What extracurriculars did you take part in during your first year?U of L is not big in letting 1Ls participate in much. I did participate in the First Year Moot Court Legal Skills program, the Women's Law Caucus, and the Lambda Law Caucus. I had the opportunity to participate in a 1L oral advocacy competition, but I decided that it was too close to finals for me to spend the time on that. Most of what I did my second semester was apply for extracurriculars available staring the 2L year.
How did your first semester compare to your second semester?First semester was scary, second semester was hard. The first semester I was nervous, unsure, and petrified of failure. After I got my grades, I realized that I could do this and it wasn't scary anymore.
However, second semester U of L adds a 5th doctrinal course, which is brutal. Just brutal. Essentially what the law school does is put a one-hour half-semester class in the first semester (Legal Research) and replace it second semester with a three-hour full-semester heavy-reading class (Criminal Law). That was a very hard adjustment for a lot of people. That worked in my favor though because I geared up so much for having this extra course and having to work that much harder and that much more that I actually ended up getting significantly better grades my second semester than my first.
As far as work/life balance, that remained the same between the semester. Sunday - Friday was work, essentially non-stop. Saturday was day of rest. I'm not a particularly social person, so that kind of schedule suits me, but a lot of my contemporaries had adjustment issues with their partying and bar-hopping schedules, especially once second semester and its added work came along.
What did you do during your winter break?U of L requires that law students complete 30 hours of volunteer work in the legal community in order to graduate. That seems like the stupidest reason to not graduate on time: "I forgot to do my volunteer hours." I decided I wanted to get those over with as soon as possible. With that in mind, I went down to Hardin County over winter break and volunteered with the Elizabethtown branch of the Department of Public Advocacy. I went to court, and researched several different issues for my supervisor, Mr. McCrary. That worked out well because I also got to spend my free time with my family.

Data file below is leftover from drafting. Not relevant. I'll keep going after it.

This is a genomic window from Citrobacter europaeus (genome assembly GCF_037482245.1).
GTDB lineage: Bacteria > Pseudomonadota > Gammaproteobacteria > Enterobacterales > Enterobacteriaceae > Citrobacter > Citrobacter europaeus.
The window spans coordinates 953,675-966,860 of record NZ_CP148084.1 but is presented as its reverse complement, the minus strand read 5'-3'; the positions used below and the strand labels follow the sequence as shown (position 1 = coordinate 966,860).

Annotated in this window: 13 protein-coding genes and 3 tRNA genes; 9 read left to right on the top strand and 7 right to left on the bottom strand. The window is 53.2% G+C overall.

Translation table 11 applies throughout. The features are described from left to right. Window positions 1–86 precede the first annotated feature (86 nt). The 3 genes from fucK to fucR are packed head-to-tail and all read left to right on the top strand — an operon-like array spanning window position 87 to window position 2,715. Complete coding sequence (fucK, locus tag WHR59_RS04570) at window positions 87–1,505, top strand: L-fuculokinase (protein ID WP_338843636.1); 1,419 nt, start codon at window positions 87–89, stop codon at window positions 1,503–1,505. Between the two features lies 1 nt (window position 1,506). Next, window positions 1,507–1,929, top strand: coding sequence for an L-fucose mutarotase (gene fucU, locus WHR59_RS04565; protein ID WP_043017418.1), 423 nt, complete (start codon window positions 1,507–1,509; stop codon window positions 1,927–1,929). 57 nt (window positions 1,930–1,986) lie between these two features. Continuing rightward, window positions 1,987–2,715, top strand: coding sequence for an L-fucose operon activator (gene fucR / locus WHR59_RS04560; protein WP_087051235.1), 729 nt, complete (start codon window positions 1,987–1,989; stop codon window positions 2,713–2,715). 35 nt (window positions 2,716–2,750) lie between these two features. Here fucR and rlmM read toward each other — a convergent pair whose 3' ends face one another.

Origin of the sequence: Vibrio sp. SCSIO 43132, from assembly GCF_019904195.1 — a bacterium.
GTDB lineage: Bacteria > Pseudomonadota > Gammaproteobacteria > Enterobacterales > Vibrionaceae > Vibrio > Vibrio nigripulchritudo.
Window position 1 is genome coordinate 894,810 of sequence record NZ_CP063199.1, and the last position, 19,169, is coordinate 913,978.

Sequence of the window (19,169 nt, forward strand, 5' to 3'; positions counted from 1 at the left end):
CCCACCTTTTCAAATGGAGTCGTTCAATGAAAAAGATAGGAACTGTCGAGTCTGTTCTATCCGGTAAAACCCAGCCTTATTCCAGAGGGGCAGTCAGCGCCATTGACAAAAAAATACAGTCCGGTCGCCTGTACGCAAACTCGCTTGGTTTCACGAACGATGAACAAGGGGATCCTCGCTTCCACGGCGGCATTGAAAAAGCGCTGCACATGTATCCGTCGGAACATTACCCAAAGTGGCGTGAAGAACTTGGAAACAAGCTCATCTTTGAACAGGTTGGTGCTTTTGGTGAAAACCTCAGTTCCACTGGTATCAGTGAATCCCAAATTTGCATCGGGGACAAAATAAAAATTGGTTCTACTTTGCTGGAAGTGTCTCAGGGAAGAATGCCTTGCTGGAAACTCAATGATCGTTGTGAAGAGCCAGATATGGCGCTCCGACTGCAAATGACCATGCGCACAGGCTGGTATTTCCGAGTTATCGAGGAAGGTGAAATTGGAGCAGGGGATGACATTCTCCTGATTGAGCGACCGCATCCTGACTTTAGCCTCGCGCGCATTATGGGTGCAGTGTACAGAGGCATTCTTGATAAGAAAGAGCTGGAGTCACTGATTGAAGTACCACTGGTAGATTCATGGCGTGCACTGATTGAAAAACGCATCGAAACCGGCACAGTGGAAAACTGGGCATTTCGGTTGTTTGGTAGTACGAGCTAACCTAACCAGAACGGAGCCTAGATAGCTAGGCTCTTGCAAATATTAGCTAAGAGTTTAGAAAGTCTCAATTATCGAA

What are you doing this summer?This summer I am working as a law clerk with the Hardin County Circuit and Family Court judges. I watch a lot of court proceedings, mostly because they are fascinating. At the moment, I'm writing my fourth memo for one of our judges. Also, the Kentucky law on domestic violence orders is changing pretty drastically starting July 1, so I'm going through the not-yet-enacted bill and writing up a memo for our Family Court judges on how that will affect what they can and can't do.
How did you secure the position?This position is actually through an independent study with my Civil Procedure professor, Professor Abramson. The independent study awards 2 hours of credit in return for clerking for a judge of general jurisdiction. I decided to take this opportunity in Hardin County rather than Jefferson County (where the law school is located), because I have strong ties to Hardin County, and it would allow my classmates who are originally from other areas a greater opportunity to work with Jefferson County judges. I simply emailed Judge Howard, who is the Chief Circuit Court judge, my resume, a letter explaining the independent study, and a copy of the information sheet given to the students by Professor Abramson. He agreed to have me for the summer, and here I am.
What are you excited about when you return as a 2L?I am all kinds of excited about starting my 2L year! I made Law Review, and I'm eager to start editing for it and working on my note. I'm also on the Moot Court Board; I'd really like to help with the 1L oral arguments and/or facilitate the Health Law Moot Court competition through that. I'm also now the secretary of the Lambda Law Caucus, and we have some exciting ideas for how to fund-raise and recruit LGBTQ students.
I'm trying out for the Health Law Moot Court competition, but if I don't make the team I will be perfectly content to help facilitate it. I'm thrilled that I got into Evidence; I think that's an extremely important class and I wanted to take it as soon as possible. I'm also excited that I get to take another class with Professor Abramson. I'm signed up for a seminar with my Criminal Law/Constitutional Law professor called Sexual Orientation and the Law.
Unfortunately, if I get onto the Health Law Moot Court team, that will put me over the allowed amount of hours and I would have to drop the seminar. We'll just have to wait and see!
11) Has your career trajectory changed or been clarified?
I'm even more sure that I do not want to do Criminal Law. It is the furthest thing from fun as far as I'm concerned. Other than that, my career trajectory hasn't really been affected.